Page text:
AITHM James Cook University

11 June 2019

A national network dedicated to generating research projects that will strengthen the lives of northern Australians with disabilities who have limited access to health resources is meeting in Mount Isa this week to share its vision.

The Northern Australia Research Network (NARN), which is supported by JCU, along with other universities, health services and allied health providers across the region, has joined forces with HOT North, a research program led by the Menzies School of Health Research, to deliver two days of workshops and presentations designed to foster collaboration and build research capacity for clinicians and researchers.

In partnership with Indigenous Allied Health Australia (IAHA), NARN seeks to bring together expertise and build research capacity at multiple levels – from communities to service providers and researchers – to enhance child development, rehabilitation and older persons’ services for people living in regional, rural and remote areas of Queensland, the Northern Territory (NT) and Western Australia (WA).

“We are driving research across different sectors in northern Australia, drawing on the existing strengths and resources in the region, and building on them,” said JCU Associate Professor in Rehabilitation, Ruth Barker, who is co-chair of NARN.

“Rather than us all doing little projects that have limited scope, we are trying to work together on projects that have value and that can be translated into practice across the north.”

Conceived in 2016, the network includes researchers, clinicians, state and territory government health managers, Primary Health Networks and consumers. Allied health professionals form the majority of the membership.

NARN is currently small, but its reach is already impressive. Researchers from JCU and Edith Cowan University in WA are currently working with Cairns-based Wuchopperen Health Service and IAHA on a HOT North-funded pilot project to assist Aboriginal and Torres Strait Islander people experiencing communication difficulties following a stroke or other traumatic brain injury.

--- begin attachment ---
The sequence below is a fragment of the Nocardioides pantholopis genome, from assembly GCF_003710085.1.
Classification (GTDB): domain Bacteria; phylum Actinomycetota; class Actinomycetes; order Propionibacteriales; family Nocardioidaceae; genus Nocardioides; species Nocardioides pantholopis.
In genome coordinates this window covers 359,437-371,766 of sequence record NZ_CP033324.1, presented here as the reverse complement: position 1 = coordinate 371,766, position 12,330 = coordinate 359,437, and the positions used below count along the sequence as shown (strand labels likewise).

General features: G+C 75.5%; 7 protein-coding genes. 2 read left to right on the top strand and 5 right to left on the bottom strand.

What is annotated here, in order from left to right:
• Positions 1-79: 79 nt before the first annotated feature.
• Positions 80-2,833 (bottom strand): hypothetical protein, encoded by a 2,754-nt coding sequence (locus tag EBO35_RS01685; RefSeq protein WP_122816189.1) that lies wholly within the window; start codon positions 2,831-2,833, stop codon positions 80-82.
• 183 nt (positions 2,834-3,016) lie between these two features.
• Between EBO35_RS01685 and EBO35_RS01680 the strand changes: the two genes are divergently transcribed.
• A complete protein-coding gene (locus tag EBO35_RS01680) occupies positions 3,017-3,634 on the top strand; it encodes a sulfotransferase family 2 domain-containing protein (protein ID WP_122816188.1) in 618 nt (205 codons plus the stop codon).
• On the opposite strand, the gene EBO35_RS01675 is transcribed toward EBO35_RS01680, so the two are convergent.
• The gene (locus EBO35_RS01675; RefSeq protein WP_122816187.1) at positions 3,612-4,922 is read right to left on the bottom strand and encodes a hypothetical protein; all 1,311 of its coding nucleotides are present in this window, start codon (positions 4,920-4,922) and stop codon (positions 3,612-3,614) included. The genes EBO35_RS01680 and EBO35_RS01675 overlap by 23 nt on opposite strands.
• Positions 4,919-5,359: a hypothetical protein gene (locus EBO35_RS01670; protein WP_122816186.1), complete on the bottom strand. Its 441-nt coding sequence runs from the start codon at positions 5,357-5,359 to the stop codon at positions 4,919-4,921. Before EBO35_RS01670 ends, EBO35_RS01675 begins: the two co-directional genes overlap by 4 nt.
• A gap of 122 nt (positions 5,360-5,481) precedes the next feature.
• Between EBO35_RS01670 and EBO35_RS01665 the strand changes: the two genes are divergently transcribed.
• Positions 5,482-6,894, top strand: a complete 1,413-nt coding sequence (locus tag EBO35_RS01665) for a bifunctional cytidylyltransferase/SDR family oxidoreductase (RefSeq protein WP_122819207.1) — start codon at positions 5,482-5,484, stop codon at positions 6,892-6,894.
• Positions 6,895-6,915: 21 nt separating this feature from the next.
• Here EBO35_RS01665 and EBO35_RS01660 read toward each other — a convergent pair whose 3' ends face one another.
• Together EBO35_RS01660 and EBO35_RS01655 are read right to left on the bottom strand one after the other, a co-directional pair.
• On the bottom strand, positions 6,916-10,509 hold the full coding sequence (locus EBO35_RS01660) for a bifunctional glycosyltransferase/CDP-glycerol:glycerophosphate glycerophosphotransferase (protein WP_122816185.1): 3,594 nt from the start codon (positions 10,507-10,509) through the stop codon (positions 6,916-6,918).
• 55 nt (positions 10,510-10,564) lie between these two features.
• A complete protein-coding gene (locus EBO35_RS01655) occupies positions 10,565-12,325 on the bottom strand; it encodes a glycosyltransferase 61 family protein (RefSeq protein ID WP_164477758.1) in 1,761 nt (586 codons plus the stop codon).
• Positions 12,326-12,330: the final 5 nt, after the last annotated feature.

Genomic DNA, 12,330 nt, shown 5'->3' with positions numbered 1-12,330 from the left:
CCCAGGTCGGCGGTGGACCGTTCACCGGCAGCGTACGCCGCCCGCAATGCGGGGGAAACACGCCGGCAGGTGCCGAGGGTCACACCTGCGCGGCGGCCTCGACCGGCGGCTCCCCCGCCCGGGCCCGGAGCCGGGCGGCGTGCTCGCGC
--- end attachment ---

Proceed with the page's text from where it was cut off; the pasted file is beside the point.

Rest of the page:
“This communication program was developed in WA and we could see that it had great relevance in Queensland. We decided to take the next step by translating the program into practice within an Aboriginal community controlled health organisation,” Dr Barker said. 

Earlier this year, another HOT North-funded NARN project trialled the eight-week placement of four JCU occupational therapy and speech pathology students in the remote NT East Arnhem Land community of Nhulunbuy to help fill gaps in allied health service provision to older residents. The students were supervised by an occupational therapist from Flinders University in South Australia, and two speech pathologists from JCU and NT’s Charles Darwin University.

“We co-designed the project with the community and worked closely with Aboriginal co-workers, who were also qualified interpreters. They played a critical role in guiding and supporting the students to communicate with the older people and their families in a culturally safe and responsive way,” Dr Barker said.

During this week’s Mount Isa event, NARN will hold its annual general meeting to set targets for the next 12 months. Expanding the network’s membership is high on the agenda, along with introducing new projects to help ensure the people of northern Australian have access to first-rate services that contribute to “children developing well, young people and adults growing well and staying strong, and older people ageing well in place”.

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